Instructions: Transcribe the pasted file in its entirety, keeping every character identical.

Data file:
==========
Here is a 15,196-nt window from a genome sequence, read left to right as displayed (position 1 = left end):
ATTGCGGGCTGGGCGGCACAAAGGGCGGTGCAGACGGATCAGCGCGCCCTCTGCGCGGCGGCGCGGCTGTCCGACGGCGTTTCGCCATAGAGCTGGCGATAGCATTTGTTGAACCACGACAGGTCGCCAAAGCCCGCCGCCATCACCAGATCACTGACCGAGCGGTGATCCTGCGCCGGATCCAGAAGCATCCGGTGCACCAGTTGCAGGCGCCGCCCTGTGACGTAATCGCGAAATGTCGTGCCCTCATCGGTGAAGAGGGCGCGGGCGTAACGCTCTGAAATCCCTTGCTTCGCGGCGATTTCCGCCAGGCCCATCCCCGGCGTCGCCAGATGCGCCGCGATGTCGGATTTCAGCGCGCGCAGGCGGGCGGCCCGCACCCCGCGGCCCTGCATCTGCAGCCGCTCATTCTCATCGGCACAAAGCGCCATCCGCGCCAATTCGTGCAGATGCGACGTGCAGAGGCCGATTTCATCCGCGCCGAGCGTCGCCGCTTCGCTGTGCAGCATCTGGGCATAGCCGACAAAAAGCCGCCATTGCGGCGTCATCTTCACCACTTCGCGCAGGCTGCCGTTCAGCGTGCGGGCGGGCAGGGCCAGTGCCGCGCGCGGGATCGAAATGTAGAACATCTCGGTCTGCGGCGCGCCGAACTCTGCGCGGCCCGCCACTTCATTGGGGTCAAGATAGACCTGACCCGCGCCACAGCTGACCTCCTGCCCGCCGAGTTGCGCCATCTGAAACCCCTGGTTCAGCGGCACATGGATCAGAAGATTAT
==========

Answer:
Here is a 15,196-nt window from a genome sequence, read left to right as displayed (position 1 = left end):
ATTGCGGGCTGGGCGGCACAAAGGGCGGTGCAGACGGATCAGCGCGCCCTCTGCGCGGCGGCGCGGCTGTCCGACGGCGTTTCGCCATAGAGCTGGCGATAGCATTTGTTGAACCACGACAGGTCGCCAAAGCCCGCCGCCATCACCAGATCACTGACCGAGCGGTGATCCTGCGCCGGATCCAGAAGCATCCGGTGCACCAGTTGCAGGCGCCGCCCTGTGACGTAATCGCGAAATGTCGTGCCCTCATCGGTGAAGAGGGCGCGGGCGTAACGCTCTGAAATCCCTTGCTTCGCGGCGATTTCCGCCAGGCCCATCCCCGGCGTCGCCAGATGCGCCGCGATGTCGGATTTCAGCGCGCGCAGGCGGGCGGCCCGCACCCCGCGGCCCTGCATCTGCAGCCGCTCATTCTCATCGGCACAAAGCGCCATCCGCGCCAATTCGTGCAGATGCGACGTGCAGAGGCCGATTTCATCCGCGCCGAGCGTCGCCGCTTCGCTGTGCAGCATCTGGGCATAGCCGACAAAAAGCCGCCATTGCGGCGTCATCTTCACCACTTCGCGCAGGCTGCCGTTCAGCGTGCGGGCGGGCAGGGCCAGTGCCGCGCGCGGGATCGAAATGTAGAACATCTCGGTCTGCGGCGCGCCGAACTCTGCGCGGCCCGCCACTTCATTGGGGTCAAGATAGACCTGACCCGCGCCACAGCTGACCTCCTGCCCGCCGAGTTGCGCCATCTGAAACCCCTGGTTCAGCGGCACATGGATCAGAAGATTAT